local rtrn = {} -- Table to be returned
rtrn.xto = pnt.getx() - x
rtrn.yto = pnt.gety() - y
rtrn.absdistance = math.sqrt(rtrn.xto * rtrn.xto + rtrn.yto * rtrn.yto)
rtrn.angle = math.atan2(rtrn.yto, rtrn.xto) * 180/math.pi
return rtrn
The first if/else tests that the argument is truly a Point object. The next few statements build a table of quantities representing the distance from the current point to the argument Point, and then you return that table. Then write the following main-routine code to exercise the new method:
local point1 =, 0)
local point2 =, 4)
local d = point1.distance_to(point2)
print(string.format("d.xto = %f", d.xto))
print(string.format("d.yto = %f", d.yto))
print(string.format("d.absdistance = %f", d.absdistance))
print(string.format("d.angle = %f\n", d.angle))

local point1 =, 3)
local point2 =, 0)
local d = point1.distance_to(point2)
print(string.format("d.xto = %f", d.xto))
print(string.format("d.yto = %f", d.yto))
print(string.format("d.absdistance = %f", d.absdistance))
print(string.format("d.angle = %f\n", d.angle))
The preceding code puts point1 at the origin and point2 at (4,4), so it's obvious to get from point1 to point2 you'd need to advance +4 in each direction, that absolute distance  is 4*sqrt(2),  and the angle is 45 degrees. Then it runs again with point 1 at (0,3) and point 2 at (4, 0), obviously a 3-4-5 right triangle. Starting at point 1 you'd have to advance +4 to get to point 2, and you'd have to advance -3 to get to point 2. Since it's a 3-4-5 right triangle the absolute distance should be 5, and if you visualize the line going from (0,3) to (4,0) that line is somewhere between 0 and -45 degrees. Run the code and you get the following output:
slitt@mydesk:~$ ./test.lua
d.xto = 4.000000
d.yto = 4.000000
d.absdistance = 5.656854
d.angle = 45.000000

d.xto = 4.000000
d.yto = -3.000000
d.absdistance = 5.000000
d.angle = -36.869898

Precisely what you expected.

Preventing Direct Property Manipulation

The preceding several articles are how I write my Lua objects, and it works just fine for me. But there's a potential for mistakes because an applications programmer naive to the exact way you wrote your objects might think he could manipulate x by directly setting point1.x rather than using point1.setx(). Lua would go merrily along letting him do that, but if he used both, the results would be inconsistent because they manipulate two different variables. If you remember, the Point class from the last few articles returns a table of functions that can be used as an object. If an applications programmer sets point1.x, he simply adds a new element to the table, an element called x. As you remember, point1.setx() really sets a closure variable, not an element of a table. Two different things.

If you really, really really want to prevent all access to anything within point1 except its methods, you can lock it down with the following code inserted just before returning self in
local mt = self

mt.__newindex = function(table, key, value)
local msg = string.format("%s %s %s %s %s",
"Attempt to illegally set Point object key",
"to value",
", aborting...\n\n"

mt.__index = function(table, key)
if type(key) ~= "function" then
io.stderr:write("Attempt to illegally read attribute " ..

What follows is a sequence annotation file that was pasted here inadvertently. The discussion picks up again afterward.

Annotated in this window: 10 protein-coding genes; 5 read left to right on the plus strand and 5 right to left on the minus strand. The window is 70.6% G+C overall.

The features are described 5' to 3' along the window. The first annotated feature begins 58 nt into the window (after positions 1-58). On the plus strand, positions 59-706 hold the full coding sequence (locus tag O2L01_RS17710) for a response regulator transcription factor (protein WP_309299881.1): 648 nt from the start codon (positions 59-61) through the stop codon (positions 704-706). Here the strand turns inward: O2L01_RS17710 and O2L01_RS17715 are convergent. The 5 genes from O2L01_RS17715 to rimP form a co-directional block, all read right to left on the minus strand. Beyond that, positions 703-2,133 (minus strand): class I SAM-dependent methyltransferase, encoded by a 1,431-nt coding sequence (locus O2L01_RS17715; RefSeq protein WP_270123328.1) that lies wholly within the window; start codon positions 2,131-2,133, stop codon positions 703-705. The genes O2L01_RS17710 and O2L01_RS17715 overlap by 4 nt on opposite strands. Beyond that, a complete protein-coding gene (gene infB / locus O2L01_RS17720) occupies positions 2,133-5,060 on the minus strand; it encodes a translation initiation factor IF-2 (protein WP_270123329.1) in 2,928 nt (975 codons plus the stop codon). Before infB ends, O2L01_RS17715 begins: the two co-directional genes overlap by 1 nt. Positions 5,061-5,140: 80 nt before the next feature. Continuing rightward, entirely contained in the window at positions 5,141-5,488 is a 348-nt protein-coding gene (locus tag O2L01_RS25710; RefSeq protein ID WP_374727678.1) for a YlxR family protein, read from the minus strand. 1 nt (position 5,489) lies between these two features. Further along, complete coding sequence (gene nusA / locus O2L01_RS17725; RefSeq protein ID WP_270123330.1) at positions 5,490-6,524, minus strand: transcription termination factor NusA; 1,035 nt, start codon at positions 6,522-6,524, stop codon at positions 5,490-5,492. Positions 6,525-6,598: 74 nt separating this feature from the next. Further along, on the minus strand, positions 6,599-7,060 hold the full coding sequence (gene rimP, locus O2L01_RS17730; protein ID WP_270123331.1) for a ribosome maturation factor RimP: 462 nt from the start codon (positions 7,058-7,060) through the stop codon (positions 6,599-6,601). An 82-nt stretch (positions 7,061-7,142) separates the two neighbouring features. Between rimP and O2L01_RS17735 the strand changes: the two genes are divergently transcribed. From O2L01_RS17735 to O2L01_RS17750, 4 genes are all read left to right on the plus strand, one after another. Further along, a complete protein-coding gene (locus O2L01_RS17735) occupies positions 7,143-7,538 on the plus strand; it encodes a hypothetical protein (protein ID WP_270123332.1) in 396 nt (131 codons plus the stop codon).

tostring(key) .. " from Point object, aborting...\n\n")

-- WRITE NEW __index AND __newindex TO METATABLE
setmetatable(self, mt)
The preceding uses metatables, which I promised not to get into, and as far as I'm concerned it's over the top overkill. But if you for some reason want to program Lua with the same anal retentive encapsulation enforcement as C++, now you have a way to do it.

Discussion: Polymorphism and Inheritance

When Philippe Kahn of Borland Software taught me OOP in a video featuring himself, his flute and his car, he taught me that OOP had three properties:
The Point class described on this web page, especially if  augmented with the __index and __newindex mode in the Preventing Direct Property Manipulation article, enforces encapsulation about as far as a reasonable person would want to enforce it.

Polymorphism is where a function acts differently depending on what it's acting on. Due to Lua's loose type checking, a lot of the polymorphism you need in C++ or Java just to get around their ubiquitous type checking is unnecessary. The rest can be done with metatables and is beyond the scope of this web page.

Inheritance is where you define a new class as being just like an existing class except that it also has this and that and the other, where you define this, that and the other. Anything not defined as being a difference is run just like the old class (the base class). In Lua you can achieve this with metatables, but once again it's beyond the scope of this web page.

Discussion: Many Ways to Do OOP

You know it's funny. In C++ or Java there's basically one way to do OOP. It's built solidly into the language. It's cast in concrete.

Not so with Lua. Lua wasn't built with OOP in mind, it was built with atomic computer programming features such as closures, iterators, tables, metatables, tail recursion. The programmer can then easily use those atomic features to create OOP, along with whole bunches of other programming paradigms. The programmer can build OOP many different ways.

It's funny. My biggest disappointment with Perl was Larry Wall's "there are many ways" philosophy. And yet with Lua I accept that same philosophy. Except it's not really the same. Unlike Perl, Lua has a *very* small set of syntax. And a *very* consistent set of syntax. It's just that you can use that syntax to do all sorts of things.

For the person who believes to the bottom of his soul that OOP is the be all and end all of computer programming, Lua is probably not the right language. C++, Java, Ruby or Smalltalk would probably be better for such a person. But for the person who believes OOP is one tool of many powerful tools a programming language can and should offer, Lua's the choice.